Other ways to avoid mosquito bites include wearing long-sleeved clothing and eliminating any standing or stagnant water around your home. Standing water creates a breeding ground for these pesky insects. Another good tip is limiting your time outdoors in the evening time as that is when they are most prevalent.

Here are some “fun” facts about mosquitoes:

·         Mosquito is Spanish for “little fly”

·         Only female mosquitoes bite

Remember, the Texas Poison Control Network is here to help you! If you find yourself in any possible poisoning situation, or have a question about poison, please do not hesitate to call 1-800-222-1222 for free expert advice, 24 hours a day!

Tuesday, June 17, 2014

Keep Pool Chemicals Out of Reach and Locked Away

As many people know, in order to help keep pools clean, chemicals are added to the water to kill germs and bacteria. While these chemicals help keep the water healthy for recreational use, they can be extremely dangerous if they are not handled or stored properly away from children.

A recent study by the Center for Disease Control and Prevention (CDC) showed almost 5,000 emergency visits in the year 2012 were associated with pool chemical poisonings.  The most common poisonings included inhalation of vapors and fumes.  Other common poisonings include handling pool chemicals without proper use of protective equipment such as gloves and goggles.
Here are some useful tips to makes sure you and your family stay safe this summer and avoid chemical pool injuries.

v  Keep chemicals away from children by storing them up and away from a child’s reach.

v  When handling pool chemicals, dress appropriately by wearing safety goggles and gloves.

v  Make sure you handle in a well-ventilated area so that you do not breathe in any toxic fumes.

v  Follow the directions exactly to minimize accidents or splashing of chemicals.

Remember, if you come in contact with pool chemicals or believe you might have been poisoned, please contact the poison control center at 1-800-222-1222. For more information on pool chemical safety, please visit the CDC’s website at

Thursday, June 5, 2014

Using Too Much Acetaminophen Can Be Dangerous

Acetaminophen is found in more medications than people realize. It’s the active ingredient in over 650 different over the counter and prescription medicines. This medication is primarily used to relieve pain and reduce fever. It is also combined with other ingredients in various medications that help treat colds, the flu and allergies.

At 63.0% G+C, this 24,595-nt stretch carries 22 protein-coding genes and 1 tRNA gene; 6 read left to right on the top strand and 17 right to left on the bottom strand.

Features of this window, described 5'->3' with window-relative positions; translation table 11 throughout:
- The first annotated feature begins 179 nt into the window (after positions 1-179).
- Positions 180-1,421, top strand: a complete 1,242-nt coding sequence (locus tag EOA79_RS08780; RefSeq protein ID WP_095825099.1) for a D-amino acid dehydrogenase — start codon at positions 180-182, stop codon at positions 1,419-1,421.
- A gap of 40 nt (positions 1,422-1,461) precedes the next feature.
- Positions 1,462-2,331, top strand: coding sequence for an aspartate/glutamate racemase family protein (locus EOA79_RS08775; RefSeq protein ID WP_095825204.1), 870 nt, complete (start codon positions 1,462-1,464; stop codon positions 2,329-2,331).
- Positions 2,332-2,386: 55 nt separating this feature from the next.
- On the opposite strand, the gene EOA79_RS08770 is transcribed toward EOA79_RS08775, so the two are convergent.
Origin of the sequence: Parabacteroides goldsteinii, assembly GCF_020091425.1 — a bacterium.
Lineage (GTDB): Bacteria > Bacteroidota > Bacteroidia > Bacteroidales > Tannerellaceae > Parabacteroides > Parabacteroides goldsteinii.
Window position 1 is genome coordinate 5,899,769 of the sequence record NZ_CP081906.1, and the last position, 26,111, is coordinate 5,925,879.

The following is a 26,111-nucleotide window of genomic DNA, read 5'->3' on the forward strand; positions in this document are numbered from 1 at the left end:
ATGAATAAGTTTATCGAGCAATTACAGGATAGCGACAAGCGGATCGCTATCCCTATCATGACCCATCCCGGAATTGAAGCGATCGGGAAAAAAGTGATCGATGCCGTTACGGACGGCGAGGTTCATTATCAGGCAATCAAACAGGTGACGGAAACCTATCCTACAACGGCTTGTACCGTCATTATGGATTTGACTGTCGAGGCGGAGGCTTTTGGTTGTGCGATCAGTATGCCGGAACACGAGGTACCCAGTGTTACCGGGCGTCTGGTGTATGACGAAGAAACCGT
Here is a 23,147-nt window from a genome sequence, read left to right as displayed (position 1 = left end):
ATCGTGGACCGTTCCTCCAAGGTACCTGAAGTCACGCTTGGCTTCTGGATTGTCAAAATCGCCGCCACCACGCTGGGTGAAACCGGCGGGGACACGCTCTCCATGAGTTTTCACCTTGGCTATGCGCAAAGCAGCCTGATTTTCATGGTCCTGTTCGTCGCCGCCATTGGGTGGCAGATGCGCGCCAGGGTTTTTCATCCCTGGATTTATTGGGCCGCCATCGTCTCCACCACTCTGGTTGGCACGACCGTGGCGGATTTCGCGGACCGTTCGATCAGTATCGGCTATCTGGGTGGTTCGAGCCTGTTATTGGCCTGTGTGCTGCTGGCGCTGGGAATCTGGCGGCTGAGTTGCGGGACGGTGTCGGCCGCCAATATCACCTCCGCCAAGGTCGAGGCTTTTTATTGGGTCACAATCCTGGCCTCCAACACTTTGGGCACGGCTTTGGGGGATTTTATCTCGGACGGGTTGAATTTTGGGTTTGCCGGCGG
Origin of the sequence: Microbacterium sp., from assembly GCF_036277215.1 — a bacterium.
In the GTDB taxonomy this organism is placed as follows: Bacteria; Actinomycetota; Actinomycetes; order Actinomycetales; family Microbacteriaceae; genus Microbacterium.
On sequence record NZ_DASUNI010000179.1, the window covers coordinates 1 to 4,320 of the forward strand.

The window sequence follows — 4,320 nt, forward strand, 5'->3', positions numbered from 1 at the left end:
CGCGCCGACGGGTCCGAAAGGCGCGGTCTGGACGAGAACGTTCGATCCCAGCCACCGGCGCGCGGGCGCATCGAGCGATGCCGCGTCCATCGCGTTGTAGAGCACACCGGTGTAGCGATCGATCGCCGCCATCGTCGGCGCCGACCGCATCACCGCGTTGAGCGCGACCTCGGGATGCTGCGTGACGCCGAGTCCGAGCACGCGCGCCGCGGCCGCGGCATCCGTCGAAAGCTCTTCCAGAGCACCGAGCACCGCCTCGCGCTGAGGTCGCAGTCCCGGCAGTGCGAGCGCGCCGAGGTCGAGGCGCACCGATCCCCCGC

In prescriptions, you can find acetaminophen combined with other ingredients that help relieve moderate to severe pain. Recently, the FDA put out an alert to remind healthcare professionals to stop dispensing combination drug products that contain more than 325 mg of acetaminophen.

Many times, people will unknowingly take medications to treat other symptoms not realizing that several medications they might be taking all have acetaminophen as an active ingredient. This can cause SERIOUS complications including liver damage if more than directed is ingested.

Acetaminophen overdose is now the most common cause of acute liver failure in the United States. Protect your health today by being aware of what medications you are putting into your body. If you ever think you or someone you know has taken too much acetaminophen or any other medication, please do not hesitate to contact the Poison Control Center at 1-800-222-1222. 

Monday, May 26, 2014

The Dangers of Prescription Drug Abuse in Teens

Imagine you are talking to your significant other about a prescription medication you take that makes you really drowsy. You don’t realize it, but your teenager is in the next room and overhears you. She hasn’t been sleeping well lately and she thinks maybe your medication can help her sleep better. She secretly starts taking your medication at night when she has trouble sleeping.

Would you consider this safe?
It is important to know that it is NEVER safe to take a prescription medication that is not prescribed to you. These days, prescription medications are a lot easier to get a hold of than illegal drugs which makes teens more inclined to get them. But just because they might be easier to get does not mean that they are safe to take.